Khartoum's bid to end its isolation was all the more urgent after the September 11, 2001, attacks. Given Al-Ingaz involvement with al-Qaeda in the 1990s, Sudan was very focused indeed on improving its relations with the United States, particularly after George W. Bush's threat, "Either you are with us, or you are with the terrorists."7 The head of the powerful National Intelligence and Security Service (NISS), Salah Gosh, struck up a pragmatic partnership with the CIA, providing significant information on al-Qaeda operatives and restraining the most radical Sudanese militants inside the regime as the Global War on Terror (GWOT) spread. However, despite Langley's enthusiasm about the work of Salah Gosh, and despite the American co-brokered Comprehensive Peace Agreement (CPA) between Khartoum and the SPLM/A in 2005, full normalization of ties between the United States and the Sudanese government remained impossible. The escalating atrocities in Darfur, heavily contested by American activists, meant that Washington felt unwilling to deliver on its promise to remove Sudan from the list of terrorist-sponsoring states and lift economic sanctions.8 Khartoum's America-led isolation remains to this day one of Al-Ingaz's greatest sources of frustration as well as a major obstacle to the effort to normalize Sudan's international relations that began after Turabi's removal. Fortunately for the Khartoum regime, Sudan's budding oil sector has attracted other suitors who have helped Al-Ingaz survive and thrive, at least until recently.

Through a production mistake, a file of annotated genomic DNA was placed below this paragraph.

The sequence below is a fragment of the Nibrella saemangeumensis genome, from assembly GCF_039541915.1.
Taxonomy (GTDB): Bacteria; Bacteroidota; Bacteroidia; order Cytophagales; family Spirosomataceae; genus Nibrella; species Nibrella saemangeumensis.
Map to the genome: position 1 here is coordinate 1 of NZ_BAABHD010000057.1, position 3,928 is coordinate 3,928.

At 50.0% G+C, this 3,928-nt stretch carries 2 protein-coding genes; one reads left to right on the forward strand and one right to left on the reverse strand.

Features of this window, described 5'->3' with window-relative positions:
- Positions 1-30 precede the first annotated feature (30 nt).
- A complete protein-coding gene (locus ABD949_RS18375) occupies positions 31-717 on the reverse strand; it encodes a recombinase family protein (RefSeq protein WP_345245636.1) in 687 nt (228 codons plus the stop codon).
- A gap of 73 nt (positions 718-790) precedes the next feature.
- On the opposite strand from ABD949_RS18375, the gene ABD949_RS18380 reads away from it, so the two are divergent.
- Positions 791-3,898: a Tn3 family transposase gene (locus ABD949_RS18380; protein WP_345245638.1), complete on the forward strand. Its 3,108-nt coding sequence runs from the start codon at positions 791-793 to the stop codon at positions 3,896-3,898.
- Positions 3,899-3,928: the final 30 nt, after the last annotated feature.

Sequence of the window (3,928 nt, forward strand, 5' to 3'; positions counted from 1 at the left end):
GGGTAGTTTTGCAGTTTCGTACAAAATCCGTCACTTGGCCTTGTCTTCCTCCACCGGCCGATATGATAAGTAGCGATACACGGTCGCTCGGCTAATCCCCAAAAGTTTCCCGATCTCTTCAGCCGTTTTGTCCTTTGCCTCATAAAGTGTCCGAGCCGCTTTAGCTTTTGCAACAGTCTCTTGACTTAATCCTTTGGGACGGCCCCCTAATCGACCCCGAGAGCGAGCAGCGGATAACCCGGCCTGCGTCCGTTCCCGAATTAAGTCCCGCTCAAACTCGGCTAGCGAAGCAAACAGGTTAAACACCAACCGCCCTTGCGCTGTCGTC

Just before the Bashir-Turabi split, Sudan became an oil exporter, injecting new life into a regime that had maneuvered itself into an ideological dead end. In May 1999, the president and the sheikh stood side by side at the valve wheel to inaugurate Sudan's first oil-export pipeline. Crude oil was shipped out from the Bashair Red Sea terminal, giving the regime its first taste of millions in petrodollars. Turabi's Islamic revolution might have isolated Sudan from the United States, but oil brought it closer to China, Malaysia, India and other Asian investors, who sank billions into the nascent petro-industry. A Chinese-built refinery was completed, putting an end to fuel shortages in the capital. The euphoria in Khartoum stood in stark contrast to the violent on-the-ground conditions in Upper Nile, South Kordofan and Unity states: in order to facilitate production, the regime pursued a strategy of ethnic cleansing in and around the oil fields during the long war with the SPLM/A.